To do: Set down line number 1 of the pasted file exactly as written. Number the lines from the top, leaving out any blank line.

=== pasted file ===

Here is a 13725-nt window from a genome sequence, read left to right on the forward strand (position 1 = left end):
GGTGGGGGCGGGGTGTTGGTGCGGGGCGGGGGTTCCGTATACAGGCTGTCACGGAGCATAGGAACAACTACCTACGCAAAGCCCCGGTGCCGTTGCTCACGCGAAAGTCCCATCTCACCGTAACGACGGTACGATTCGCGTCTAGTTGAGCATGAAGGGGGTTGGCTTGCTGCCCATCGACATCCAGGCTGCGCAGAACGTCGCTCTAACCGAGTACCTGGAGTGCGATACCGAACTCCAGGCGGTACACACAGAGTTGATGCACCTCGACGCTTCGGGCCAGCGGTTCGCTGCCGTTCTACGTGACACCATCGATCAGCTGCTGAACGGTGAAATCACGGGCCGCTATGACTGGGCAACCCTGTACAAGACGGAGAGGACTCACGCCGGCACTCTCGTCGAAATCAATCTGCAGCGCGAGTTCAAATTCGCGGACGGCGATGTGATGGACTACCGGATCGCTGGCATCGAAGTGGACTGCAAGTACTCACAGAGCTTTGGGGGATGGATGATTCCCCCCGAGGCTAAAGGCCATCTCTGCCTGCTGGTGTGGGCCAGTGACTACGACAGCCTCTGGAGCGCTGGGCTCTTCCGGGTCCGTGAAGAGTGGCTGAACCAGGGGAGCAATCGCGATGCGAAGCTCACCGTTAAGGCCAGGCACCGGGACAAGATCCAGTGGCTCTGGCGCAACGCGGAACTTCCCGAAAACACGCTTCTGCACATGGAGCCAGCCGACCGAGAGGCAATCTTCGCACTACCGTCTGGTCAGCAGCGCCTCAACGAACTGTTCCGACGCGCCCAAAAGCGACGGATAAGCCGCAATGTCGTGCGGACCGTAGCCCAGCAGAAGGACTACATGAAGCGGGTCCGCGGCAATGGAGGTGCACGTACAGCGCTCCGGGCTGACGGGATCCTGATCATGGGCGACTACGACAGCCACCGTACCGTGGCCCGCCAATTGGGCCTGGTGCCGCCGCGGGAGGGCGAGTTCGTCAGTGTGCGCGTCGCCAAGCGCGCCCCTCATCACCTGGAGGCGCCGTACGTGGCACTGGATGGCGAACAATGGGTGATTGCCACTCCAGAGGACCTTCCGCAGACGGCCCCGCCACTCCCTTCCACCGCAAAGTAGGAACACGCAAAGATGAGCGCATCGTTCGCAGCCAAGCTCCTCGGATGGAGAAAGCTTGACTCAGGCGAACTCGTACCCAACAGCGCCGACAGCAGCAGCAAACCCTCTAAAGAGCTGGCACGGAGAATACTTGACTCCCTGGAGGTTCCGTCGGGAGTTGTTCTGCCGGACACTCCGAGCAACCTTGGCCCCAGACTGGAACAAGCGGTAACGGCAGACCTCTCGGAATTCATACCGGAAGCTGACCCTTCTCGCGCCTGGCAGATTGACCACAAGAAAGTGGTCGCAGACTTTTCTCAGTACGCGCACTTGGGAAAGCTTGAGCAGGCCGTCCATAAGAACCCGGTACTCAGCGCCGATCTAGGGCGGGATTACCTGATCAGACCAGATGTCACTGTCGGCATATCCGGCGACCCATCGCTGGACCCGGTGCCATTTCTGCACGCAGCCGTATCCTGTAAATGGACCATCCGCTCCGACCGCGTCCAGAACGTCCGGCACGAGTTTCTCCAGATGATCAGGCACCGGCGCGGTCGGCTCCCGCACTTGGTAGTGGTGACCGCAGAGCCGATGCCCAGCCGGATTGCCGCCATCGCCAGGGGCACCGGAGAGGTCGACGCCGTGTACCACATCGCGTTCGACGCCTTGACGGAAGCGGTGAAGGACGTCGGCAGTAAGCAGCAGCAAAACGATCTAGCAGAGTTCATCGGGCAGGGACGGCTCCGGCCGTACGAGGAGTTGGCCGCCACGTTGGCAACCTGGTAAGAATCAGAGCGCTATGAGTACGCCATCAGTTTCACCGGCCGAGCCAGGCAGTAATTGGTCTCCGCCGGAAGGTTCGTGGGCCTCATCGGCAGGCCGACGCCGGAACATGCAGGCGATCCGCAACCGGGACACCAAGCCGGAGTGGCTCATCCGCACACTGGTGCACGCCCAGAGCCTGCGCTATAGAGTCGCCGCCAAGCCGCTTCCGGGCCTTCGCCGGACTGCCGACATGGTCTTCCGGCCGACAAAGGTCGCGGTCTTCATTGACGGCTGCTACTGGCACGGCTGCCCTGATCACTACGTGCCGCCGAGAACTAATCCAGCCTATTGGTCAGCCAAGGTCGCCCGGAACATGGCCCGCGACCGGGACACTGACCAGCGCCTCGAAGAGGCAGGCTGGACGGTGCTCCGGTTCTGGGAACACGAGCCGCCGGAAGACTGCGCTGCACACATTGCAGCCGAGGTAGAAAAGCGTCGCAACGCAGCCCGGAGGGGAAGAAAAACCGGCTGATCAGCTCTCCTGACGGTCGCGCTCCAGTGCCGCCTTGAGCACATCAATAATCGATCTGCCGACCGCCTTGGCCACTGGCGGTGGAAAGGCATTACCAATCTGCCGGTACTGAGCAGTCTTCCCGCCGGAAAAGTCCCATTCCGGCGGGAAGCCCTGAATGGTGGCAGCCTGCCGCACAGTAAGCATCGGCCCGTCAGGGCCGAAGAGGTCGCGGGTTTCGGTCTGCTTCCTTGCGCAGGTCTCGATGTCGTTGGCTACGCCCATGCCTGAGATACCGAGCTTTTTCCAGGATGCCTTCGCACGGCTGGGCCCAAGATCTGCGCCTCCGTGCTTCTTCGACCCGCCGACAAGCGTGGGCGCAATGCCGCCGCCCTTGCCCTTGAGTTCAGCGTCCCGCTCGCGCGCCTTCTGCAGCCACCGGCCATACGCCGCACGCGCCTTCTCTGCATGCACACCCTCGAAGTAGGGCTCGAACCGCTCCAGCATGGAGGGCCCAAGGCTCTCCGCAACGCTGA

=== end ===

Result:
Here is a 13725-nt window from a genome sequence, read left to right on the forward strand (position 1 = left end):